There’s nothing like a classic, and when it comes to the Star Trek franchise, few ships are more classic than the Klingon Bird of Prey. The perfect balance of form, speed, versatility, and firepower, the Bird of Prey is a ship with a very long history of service in the Klingon Empire.

This ship made its first appearance in Star Trek III: The Search for Spock when a renegade Klingon captain, seeking the secrets of the Genesis Planet, used one to attack the Enterprise. Kirk and his crew would later commandeer this ship and use it in the following movie to travel back in time and bring two whales to the future (The Voyage Home).

Bird of Preys would also appear in the fifth and six movie installments, in the latter case as a prototype raider that could fire while cloaked (something previously unheard of). Remaining in service well into the 24th century, Bird of Preys appeared repeatedly in Stark Trek TNG, and DS9,  most notably as part of the Klingon war effort against the Dominion.

Boasting two multi-directional disruptors and single photon torpedo launcher located in the nose. It is also one of the first Klingon vessels to boast a cloaking device, something unavailable on heavier cruisers. Because of their stealthy abilities and versatility, they have played a variety of roles, including reconnaissance, escort, raids and as support for larger vessels.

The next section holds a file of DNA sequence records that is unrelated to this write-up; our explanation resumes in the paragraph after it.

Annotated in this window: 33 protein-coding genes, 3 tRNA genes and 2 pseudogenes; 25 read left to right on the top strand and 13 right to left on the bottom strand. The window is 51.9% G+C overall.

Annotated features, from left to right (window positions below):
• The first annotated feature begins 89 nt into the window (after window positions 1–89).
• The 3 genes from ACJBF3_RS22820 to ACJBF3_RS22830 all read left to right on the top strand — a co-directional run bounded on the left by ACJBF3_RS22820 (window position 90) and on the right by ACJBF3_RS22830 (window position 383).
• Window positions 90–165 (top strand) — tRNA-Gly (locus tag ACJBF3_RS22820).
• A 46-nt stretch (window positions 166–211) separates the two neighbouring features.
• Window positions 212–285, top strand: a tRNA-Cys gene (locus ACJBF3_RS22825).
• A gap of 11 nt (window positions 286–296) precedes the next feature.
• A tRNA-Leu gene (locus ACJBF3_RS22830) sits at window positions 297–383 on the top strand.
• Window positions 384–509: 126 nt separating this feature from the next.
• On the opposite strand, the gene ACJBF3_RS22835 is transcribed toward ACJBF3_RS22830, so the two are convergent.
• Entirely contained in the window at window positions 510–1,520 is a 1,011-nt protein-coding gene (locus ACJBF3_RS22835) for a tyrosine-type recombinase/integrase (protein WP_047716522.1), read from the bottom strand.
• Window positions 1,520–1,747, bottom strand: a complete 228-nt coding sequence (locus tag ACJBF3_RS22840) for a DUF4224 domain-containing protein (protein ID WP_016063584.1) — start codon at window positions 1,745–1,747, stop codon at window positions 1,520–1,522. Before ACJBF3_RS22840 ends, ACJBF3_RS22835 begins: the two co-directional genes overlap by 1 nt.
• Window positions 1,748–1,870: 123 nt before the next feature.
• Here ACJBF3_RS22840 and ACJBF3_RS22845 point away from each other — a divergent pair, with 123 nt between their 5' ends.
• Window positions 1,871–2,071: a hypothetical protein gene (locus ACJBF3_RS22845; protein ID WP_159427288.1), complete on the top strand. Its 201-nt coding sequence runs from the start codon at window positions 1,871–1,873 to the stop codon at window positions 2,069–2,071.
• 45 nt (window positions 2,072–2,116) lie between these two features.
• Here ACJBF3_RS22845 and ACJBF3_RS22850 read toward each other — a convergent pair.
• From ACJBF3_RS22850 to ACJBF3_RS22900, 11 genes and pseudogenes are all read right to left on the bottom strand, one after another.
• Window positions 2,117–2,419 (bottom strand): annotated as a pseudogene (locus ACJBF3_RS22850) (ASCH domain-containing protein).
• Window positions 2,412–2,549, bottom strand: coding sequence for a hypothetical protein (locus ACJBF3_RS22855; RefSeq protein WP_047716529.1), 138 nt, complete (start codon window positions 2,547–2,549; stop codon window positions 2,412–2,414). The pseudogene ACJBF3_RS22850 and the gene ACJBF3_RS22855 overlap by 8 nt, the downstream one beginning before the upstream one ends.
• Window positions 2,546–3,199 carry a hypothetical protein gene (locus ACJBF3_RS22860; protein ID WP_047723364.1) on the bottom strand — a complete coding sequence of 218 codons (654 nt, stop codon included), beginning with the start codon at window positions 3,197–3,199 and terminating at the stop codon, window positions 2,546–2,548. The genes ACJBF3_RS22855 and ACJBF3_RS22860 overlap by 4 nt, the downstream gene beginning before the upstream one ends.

Cylon Raider:
Boy, they’ve come along way baby! During the original series, Cylon raiders were saucer-shaped, had energy weapons and were crewed by up to three Centurions. In the re-imagined series, this changed significantly, though the Raider still retained its basic roll as a light assault craft.

In addition to getting a facelift, the newer generation of raiders relied on kinetic weapons, missiles and even tactical nukes. Its crew was replaced by an organic brain which was merged with the ship’s machinery, and which relied on an “eye” located in the fore of the central module to communicate and conduct navigation. Much like Raptors, Raiders are capable of making short-range FTL jumps, and therefore do not need to be deployed from a Basestar in the field.

Much of what is known about the modern raider came from Starbuck’s own experiences with a downed vessel. After making her way into the interior, she discovered a system of organs which were apparently fed by an internal supply of nitrogen and oxygen. After removing the brain, she was able to fly the ship using the system of organic levers and controls and rendezvous with the Galactica. Starbuck was meant to use this same vessel as a Trojan horse, but instead used it to fly back to Caprica (“You Can’t Go Home Again”)

Though self-aware, the average Cylon ship is not as intelligent or independent as a humanoid Cylon. However, like the humanoids, they are capable of resurrection and have their consciousness and memories recycled into a new body whenever they are shot down. In time, their accumulated knowledge and experience can make them even more formidable as opponents, as was demonstrated by the vessel known as “Scar” in the season two episode of the same name.